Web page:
What a call centre (re)taught me about Emotional Intelligence
There are three certainties in life. Death and taxes, for sure. But also the dreadful brutalization experienced by anyone who has to call a credit card 1-800 call centre.
This is a fact.
And although I’ve known this for as long as I can recall, I’m still equally as dismayed every time I get placed in a phone queue. Perhaps it is the eternal optimist in me, ever hoping that this time will be better?
Last week I found myself in a predicament I’ve been at least a dozen times before — an unknown charge appeared on my credit card statement. This could only mean one thing: I would soon be forced to face my most dreaded woe. Ripping my toenails off with pliers? Putting out a lit cigarette on my arm? No, far worse. Having to navigate the automated hell of a credit card call bank.
Prepping myself for the worst, I placed the call and was immediately answered by an automated message, which informed me that their menu items had recently changed. I’d been down this road before, and instead of waiting to hear all 9 options, I pressed 0. Just get me to an operator already.
The automated message started over.
Good God! How could I just get through to an operator? I tried 0#, 0#, 0# in rapid succession, only to be met with the message that “this option does not exist. Thank you for your call.”
The call centre hung up on me.
As my impatience grew, so did my righteousness. “See, this is exactly why call centres are so terrible,” I told myself, begrudgingly calling back.
Like the time before, I was greeted with the same automated message. I huffed and puffed until the lethargically slow automated voice finally got to option #6 (dispute a charge), which prompted me to enter my card number. As the instructions indicated I could, I dictated into the phone.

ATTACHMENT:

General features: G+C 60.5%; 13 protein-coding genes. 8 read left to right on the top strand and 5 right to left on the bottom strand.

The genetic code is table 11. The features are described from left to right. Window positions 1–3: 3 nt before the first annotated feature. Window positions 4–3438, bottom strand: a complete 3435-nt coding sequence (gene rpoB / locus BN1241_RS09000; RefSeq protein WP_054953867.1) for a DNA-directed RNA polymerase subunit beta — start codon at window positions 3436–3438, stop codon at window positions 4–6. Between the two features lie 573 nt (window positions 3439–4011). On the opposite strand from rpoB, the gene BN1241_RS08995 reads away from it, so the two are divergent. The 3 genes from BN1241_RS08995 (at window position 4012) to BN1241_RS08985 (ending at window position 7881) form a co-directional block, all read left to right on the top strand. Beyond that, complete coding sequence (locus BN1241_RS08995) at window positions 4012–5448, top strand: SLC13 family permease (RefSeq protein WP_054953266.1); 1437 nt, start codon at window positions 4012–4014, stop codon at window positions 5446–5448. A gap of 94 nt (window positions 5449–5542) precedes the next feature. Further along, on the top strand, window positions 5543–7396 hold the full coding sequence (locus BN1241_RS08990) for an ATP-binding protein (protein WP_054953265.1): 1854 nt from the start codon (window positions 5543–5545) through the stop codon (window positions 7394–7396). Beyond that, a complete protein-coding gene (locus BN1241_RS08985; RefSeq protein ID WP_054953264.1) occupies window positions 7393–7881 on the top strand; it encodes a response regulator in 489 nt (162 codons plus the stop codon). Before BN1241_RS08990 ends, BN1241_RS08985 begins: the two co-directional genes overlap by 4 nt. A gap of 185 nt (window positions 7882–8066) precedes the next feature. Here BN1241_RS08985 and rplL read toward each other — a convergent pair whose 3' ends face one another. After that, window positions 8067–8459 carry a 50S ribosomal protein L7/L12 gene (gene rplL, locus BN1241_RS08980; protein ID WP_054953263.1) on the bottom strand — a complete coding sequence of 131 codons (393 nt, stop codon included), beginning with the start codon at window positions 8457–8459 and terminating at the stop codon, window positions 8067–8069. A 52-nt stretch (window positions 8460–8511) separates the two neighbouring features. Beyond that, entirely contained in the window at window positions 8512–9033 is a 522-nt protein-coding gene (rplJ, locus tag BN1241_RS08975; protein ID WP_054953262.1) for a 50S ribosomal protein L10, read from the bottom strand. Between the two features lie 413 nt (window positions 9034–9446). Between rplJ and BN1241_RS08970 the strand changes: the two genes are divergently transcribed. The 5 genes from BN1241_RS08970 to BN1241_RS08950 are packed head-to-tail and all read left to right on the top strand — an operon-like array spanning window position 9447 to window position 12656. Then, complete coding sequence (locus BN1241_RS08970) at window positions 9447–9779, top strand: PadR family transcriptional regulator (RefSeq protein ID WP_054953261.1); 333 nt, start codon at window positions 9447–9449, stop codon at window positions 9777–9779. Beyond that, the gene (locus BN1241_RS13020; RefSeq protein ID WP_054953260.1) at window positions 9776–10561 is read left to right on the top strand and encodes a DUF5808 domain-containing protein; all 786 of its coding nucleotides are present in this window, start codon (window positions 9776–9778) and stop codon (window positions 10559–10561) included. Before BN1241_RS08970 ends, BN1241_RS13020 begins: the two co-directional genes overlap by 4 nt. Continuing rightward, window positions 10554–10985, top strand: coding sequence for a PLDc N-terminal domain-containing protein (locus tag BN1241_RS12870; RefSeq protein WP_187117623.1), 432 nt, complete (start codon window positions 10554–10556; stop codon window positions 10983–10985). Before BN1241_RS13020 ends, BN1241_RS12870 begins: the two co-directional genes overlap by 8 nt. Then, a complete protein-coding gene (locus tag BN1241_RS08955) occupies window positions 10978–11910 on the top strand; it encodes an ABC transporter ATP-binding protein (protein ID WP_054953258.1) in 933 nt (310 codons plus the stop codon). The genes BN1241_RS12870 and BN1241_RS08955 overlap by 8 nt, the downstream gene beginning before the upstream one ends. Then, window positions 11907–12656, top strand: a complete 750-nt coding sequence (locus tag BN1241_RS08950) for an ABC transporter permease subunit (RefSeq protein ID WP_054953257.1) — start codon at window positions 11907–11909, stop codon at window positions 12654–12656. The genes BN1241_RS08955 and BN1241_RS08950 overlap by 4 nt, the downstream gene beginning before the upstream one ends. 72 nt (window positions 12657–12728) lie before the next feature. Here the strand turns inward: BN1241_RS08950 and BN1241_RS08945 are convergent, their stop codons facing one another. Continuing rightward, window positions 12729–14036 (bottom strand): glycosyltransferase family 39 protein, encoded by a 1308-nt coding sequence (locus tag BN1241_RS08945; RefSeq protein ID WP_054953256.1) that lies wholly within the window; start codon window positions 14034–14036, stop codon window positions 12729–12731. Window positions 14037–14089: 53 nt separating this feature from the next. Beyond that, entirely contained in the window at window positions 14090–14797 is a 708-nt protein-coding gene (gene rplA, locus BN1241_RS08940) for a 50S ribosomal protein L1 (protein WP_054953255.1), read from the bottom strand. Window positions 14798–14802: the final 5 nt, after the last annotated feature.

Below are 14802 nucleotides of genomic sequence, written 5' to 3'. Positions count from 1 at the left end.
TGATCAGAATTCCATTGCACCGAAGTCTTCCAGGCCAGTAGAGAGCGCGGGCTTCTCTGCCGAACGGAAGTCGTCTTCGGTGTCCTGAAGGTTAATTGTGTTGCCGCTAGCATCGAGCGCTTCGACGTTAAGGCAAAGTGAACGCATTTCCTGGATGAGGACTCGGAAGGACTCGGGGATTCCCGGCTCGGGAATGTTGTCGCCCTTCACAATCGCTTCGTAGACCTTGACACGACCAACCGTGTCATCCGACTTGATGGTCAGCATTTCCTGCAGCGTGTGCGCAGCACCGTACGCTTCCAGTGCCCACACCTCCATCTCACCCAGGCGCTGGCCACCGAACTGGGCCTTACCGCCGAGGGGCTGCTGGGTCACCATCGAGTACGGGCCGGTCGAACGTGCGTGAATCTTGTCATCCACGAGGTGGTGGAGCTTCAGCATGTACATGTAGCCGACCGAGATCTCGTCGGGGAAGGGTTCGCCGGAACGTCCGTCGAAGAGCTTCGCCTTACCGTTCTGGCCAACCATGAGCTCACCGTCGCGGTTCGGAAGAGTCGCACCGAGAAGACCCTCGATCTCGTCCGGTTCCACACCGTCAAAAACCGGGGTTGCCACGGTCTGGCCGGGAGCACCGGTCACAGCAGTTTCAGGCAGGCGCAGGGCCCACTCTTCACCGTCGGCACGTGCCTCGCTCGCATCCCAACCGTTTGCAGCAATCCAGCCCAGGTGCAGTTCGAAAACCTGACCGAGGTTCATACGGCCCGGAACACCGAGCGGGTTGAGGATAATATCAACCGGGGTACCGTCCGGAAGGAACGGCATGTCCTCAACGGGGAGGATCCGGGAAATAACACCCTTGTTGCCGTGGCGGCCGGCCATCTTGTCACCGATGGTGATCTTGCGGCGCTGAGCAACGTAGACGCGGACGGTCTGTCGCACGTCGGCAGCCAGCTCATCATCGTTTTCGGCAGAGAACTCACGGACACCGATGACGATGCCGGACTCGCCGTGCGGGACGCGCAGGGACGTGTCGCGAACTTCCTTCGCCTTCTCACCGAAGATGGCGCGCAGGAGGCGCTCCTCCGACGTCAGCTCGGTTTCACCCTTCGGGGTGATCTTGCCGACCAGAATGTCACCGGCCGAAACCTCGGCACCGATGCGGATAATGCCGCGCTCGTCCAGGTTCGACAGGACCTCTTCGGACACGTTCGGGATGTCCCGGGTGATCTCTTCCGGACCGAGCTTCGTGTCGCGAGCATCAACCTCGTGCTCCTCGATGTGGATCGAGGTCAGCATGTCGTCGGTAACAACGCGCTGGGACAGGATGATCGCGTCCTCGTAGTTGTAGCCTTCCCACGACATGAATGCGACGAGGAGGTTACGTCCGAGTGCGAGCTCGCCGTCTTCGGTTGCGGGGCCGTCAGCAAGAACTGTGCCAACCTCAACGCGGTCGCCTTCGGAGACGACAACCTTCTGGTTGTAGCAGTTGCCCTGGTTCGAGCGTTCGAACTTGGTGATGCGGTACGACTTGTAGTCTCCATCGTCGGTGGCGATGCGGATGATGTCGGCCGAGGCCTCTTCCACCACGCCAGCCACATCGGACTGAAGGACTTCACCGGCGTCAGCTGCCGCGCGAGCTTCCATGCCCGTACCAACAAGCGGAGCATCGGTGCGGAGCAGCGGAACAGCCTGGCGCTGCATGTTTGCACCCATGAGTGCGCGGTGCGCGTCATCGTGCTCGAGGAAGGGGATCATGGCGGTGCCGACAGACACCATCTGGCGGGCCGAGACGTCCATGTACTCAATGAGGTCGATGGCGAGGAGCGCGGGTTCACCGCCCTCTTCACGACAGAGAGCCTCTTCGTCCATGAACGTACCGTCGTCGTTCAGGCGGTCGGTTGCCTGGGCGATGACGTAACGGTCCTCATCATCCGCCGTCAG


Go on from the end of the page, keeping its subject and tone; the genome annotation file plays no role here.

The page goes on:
At a glacial pace, the automated voice related back to me the 16 digits I had just said. Digit 9 was heard incorrectly, however, at which point I began saying “no, no, incorrect, wrong number”.
In call centre computer coding language, I now know that “no, no, incorrect, wrong number” prompts the system to hemorrhage, booting the user back to the main menu. ACHK! I had to start all over.
As my patience grew thin, I pressed option 6 immediately, which took me back to where I was a few moments ago. Again, it prompted me for my 16 digit card number.
This time, I would get it stick it to the system, I thought to myself. I would manually type the card number in. That would certainly work, I was convinced.
I was wrong. Digit 7 was recorded incorrectly which forced me to do the only reasonable thing: repeat louder and louder “operator, operator, operator” until the computer was strong armed into connecting me with a live human being.
If you’ve ever tried to arm wrestle an automated system, I’ll save you some grief. They win. No sooner than I started yelling “operator” was I answered with a limp apology. “We’re sorry you’re having technical difficulties. Please hang up and try your call again later.”